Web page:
If you’re into any of these things, Apple thinks you’re a 'hipster' | Cult of Mac

If you’re into any of these things, Apple thinks you’re a ‘hipster’

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Are you a hipster? Better check the list.
Are you a hipster? Better check the list.
Photo: iiii iiii@pexels.com

You might ride around on an electric scooter in your shades and flannel shirt while sporting copious amounts of sculpted facial hair, but are you a hipster?

In certain neighborhoods of New York City or San Francisco, it may be a foregone conclusion. It’s practically mandatory. But others might wonder if they qualify.

Thankfully, a special list of “hipster words” has surfaced. And it comes from Apple, of all places.

‘List of hipster words, according to the iOS NotesShared.framework’

Miquel de Icaza (@migueldeicaza) tweeted the list on Thursday evening. He titled the tweet, “List of hipster words, according to the iOS NotesShared.framework.” In the tweet’s graphic, about 300 words are visible.

A reply followed with what appears to be a full address:

“/System/Library/PrivateFrameworks/NotesShared.framework/Versions/A/Resources/Hipster.words”

A weird assortment of ‘hip’ words

As for the words themselves, it’s a fascinating list, whatever it’s actual purpose.

You’ve got some fairly obvious entries, like “twee,” “hoodie,” “occupy,” “farm-to-table,” “microdosing” and “woke.”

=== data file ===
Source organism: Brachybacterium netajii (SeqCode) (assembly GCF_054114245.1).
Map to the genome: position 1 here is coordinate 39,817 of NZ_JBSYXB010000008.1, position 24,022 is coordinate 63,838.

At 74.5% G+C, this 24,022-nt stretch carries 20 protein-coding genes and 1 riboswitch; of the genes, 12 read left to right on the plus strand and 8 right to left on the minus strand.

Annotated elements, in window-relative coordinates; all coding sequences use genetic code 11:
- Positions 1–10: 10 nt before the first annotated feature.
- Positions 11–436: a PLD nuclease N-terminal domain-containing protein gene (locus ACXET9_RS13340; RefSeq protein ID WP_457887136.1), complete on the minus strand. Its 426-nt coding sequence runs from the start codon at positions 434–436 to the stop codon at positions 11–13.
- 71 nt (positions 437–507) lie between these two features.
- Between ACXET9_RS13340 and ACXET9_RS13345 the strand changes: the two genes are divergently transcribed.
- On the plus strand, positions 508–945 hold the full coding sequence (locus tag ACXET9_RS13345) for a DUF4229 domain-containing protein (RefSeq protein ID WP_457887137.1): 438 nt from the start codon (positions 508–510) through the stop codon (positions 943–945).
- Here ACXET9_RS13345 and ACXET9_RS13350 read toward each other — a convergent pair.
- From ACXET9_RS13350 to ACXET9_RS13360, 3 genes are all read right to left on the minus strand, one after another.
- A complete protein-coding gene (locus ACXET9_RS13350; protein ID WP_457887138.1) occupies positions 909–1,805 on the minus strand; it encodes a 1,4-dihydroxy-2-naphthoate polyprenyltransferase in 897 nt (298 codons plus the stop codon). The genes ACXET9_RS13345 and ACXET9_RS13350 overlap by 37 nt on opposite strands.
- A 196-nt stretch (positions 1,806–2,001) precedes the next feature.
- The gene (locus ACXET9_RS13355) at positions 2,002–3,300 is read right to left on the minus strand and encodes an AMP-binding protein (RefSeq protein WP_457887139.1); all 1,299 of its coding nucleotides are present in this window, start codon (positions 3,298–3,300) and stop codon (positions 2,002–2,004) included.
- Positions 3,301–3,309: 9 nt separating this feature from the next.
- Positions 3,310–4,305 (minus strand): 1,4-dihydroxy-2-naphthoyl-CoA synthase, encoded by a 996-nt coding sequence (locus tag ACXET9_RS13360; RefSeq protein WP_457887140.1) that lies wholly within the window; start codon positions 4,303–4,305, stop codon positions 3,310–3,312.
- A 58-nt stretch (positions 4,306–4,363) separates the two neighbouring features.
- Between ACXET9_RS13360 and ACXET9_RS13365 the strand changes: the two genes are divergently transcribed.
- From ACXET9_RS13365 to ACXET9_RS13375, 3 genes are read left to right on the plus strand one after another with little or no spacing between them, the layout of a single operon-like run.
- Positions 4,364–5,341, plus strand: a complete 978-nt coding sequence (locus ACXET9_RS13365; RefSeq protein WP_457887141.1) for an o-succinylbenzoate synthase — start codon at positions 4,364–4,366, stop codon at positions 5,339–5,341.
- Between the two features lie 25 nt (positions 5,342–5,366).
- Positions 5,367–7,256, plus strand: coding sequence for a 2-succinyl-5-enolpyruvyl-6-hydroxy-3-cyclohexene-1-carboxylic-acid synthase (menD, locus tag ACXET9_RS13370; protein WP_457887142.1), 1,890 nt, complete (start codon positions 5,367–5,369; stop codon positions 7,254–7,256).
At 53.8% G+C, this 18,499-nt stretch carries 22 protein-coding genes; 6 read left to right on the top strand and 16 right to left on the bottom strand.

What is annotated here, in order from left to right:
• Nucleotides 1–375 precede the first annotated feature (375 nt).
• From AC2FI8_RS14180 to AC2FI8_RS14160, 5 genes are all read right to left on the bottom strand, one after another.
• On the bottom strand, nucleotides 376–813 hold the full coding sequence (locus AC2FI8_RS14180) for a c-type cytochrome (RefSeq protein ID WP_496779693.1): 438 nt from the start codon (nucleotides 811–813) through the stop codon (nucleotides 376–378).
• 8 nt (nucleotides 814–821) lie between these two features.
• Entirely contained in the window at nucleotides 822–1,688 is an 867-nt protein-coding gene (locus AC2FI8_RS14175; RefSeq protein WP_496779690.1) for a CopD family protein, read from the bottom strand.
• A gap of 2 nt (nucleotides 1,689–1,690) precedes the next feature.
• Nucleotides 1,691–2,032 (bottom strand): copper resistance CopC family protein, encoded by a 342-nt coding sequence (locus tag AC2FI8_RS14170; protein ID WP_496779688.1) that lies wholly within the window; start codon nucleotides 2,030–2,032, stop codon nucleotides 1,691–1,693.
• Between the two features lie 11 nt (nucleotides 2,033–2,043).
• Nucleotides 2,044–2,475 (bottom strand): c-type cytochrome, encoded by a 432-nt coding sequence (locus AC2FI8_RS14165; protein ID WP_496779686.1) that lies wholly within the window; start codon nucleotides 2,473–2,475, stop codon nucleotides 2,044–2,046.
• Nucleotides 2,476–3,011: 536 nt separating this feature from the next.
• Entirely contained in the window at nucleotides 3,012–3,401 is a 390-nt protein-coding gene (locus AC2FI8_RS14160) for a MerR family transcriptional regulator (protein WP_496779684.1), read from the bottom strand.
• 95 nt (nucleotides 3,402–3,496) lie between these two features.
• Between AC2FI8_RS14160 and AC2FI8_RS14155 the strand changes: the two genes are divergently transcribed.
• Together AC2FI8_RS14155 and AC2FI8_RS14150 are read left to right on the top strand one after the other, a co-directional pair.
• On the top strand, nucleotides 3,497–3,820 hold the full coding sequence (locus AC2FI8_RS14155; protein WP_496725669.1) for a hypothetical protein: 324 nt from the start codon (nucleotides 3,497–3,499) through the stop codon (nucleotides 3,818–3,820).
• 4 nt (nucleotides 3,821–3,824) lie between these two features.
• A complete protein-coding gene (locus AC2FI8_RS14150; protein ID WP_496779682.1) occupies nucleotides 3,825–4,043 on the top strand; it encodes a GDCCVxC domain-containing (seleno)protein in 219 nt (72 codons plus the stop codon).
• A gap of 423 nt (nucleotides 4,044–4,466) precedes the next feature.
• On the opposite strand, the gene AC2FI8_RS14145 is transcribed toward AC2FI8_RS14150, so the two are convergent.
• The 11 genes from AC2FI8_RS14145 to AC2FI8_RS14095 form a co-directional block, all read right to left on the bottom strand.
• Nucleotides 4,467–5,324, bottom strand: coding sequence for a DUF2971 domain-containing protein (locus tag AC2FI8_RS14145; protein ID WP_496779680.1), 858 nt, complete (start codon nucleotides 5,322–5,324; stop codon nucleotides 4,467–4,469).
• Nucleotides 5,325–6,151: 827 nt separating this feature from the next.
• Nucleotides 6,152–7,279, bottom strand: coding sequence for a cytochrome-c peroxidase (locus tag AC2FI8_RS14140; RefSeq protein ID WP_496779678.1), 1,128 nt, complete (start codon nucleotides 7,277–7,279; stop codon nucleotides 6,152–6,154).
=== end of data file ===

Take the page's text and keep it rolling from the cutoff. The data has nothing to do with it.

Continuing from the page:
In terms of tech, including Apple, there are a few entries. On the retro side, there’s “mixtape,” “VHS,” “polaroid,” “Edison” and “8-bit.” You’ve also got “vaporware,” “hashtag” and, of course — and maybe this is why the list even exists — “iPhone.”

And there are several likely place names, including “marfa” (west Texas art-focused town with NYC connections), “portland,” (probably the one in Oregon), “stumptown” (Portland, OR and one of its coffee brands), “williamsburg” (in Brooklyn), “bushwick” (in Brooklyn) and, of course, “Brooklyn.”

And if you’re in a bar in one of those places, you’re probably drinking “pabst,” “schlitz” or “chartreuse.”

Then there are plenty of vaguely familiar terms that have filtered through the zeitgeist. “Mumblecore,” “locavore,” “humblebrag,” “diy,” “freegan,” “listicle,” “woke” and “fingerstache” jump out of the list.

But the list has a fair number of odd entries. Some are banal, perhaps because some context is missing: “shorts,” “pants,” “charcoal,” “probably,” “they,” “bird,” “bread,” “beer” and “Food.”

Speaking of food, of course there are numerous comestible-related entries, and you can probably guess some of them. You’ve got “kombucha,” “poke,” “raw,” “avocado,” “taiyaki,” “tumeric” [sic], “seitan,” “umami,” “gochujang,” “quinoa,” “keffiyeh,” “banh [mi]” and others.

And then there are the perplexing entries. Why, for example, does “vexillologist” appear twice? That’s someone who studies history, symbolism and, especially, the use of flags.

Flag that as “hipster,” I guess. The good news — or the bad news, depending on your perspective — is that if you’re into wearing “pants” and eating “food,” you’re a hipster, according the Apple. Go forth and be insufferable.